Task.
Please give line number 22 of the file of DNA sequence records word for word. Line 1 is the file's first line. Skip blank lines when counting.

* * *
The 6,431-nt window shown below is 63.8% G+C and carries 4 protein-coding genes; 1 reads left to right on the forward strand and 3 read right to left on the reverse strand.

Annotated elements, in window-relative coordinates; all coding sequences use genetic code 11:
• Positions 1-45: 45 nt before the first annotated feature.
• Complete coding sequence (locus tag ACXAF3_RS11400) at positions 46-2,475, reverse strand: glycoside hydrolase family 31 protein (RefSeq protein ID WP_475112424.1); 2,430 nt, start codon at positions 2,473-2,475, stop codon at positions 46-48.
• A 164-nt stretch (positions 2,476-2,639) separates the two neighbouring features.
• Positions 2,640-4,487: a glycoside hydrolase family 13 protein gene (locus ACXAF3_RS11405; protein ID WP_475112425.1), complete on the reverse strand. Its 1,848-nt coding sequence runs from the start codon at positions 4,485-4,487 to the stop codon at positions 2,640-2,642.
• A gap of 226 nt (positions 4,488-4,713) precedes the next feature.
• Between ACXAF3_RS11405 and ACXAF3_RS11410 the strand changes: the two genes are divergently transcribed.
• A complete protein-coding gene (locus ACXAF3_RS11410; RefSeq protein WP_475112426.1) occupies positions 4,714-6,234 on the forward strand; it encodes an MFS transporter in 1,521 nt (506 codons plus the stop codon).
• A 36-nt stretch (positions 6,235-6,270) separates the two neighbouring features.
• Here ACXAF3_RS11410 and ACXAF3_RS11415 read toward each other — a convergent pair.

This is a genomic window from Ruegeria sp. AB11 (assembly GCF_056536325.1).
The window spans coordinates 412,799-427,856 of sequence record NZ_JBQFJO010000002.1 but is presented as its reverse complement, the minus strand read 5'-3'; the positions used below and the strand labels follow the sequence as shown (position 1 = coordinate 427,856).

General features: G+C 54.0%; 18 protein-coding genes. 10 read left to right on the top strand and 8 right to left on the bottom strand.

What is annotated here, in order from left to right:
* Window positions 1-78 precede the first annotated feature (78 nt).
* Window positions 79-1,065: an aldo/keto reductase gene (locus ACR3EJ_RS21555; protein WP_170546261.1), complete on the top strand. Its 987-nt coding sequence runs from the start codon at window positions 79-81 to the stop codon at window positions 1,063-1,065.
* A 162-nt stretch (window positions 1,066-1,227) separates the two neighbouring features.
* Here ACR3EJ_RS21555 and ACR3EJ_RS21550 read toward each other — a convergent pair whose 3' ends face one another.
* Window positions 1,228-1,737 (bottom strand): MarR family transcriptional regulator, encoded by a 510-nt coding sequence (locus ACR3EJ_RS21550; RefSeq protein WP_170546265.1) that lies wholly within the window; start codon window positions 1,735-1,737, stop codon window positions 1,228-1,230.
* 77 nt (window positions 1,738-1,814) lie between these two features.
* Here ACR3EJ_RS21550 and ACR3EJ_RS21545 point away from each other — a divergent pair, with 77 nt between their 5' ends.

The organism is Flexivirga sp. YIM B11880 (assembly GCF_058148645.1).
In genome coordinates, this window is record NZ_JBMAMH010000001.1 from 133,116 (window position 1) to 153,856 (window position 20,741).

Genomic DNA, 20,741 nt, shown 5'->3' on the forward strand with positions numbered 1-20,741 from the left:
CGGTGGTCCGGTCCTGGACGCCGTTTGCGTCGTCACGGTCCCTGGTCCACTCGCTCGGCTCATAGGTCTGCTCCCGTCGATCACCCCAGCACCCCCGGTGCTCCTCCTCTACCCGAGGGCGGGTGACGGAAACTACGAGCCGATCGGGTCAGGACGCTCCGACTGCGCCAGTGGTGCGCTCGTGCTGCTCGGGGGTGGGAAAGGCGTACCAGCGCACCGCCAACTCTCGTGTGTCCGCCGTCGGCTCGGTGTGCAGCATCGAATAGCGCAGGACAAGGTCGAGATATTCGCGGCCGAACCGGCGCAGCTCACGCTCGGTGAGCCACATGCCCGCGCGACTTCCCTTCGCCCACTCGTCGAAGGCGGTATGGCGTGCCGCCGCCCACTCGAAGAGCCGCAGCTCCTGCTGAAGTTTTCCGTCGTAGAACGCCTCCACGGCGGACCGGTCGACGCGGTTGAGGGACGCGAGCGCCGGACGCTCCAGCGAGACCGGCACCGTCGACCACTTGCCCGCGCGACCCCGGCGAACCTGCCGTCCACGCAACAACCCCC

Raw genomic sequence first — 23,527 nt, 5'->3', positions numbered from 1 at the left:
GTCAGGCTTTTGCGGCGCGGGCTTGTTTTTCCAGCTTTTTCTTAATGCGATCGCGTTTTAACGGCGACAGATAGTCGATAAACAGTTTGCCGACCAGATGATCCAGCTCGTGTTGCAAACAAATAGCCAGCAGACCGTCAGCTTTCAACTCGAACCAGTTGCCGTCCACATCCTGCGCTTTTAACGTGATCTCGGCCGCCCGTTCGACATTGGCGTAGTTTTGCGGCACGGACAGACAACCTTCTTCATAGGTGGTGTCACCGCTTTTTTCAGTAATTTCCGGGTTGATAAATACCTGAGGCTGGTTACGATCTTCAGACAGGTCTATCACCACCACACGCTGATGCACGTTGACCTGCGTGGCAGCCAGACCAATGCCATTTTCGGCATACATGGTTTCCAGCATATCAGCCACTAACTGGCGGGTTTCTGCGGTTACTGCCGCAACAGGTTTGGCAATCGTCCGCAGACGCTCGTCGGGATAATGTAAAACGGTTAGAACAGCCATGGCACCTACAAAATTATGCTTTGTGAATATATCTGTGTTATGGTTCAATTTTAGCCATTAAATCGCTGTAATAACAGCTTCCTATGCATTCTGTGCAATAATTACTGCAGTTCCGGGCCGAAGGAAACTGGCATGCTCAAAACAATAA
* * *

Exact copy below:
* Here ACR3EJ_RS21550 and ACR3EJ_RS21545 point away from each other — a divergent pair, with 77 nt between their 5' ends.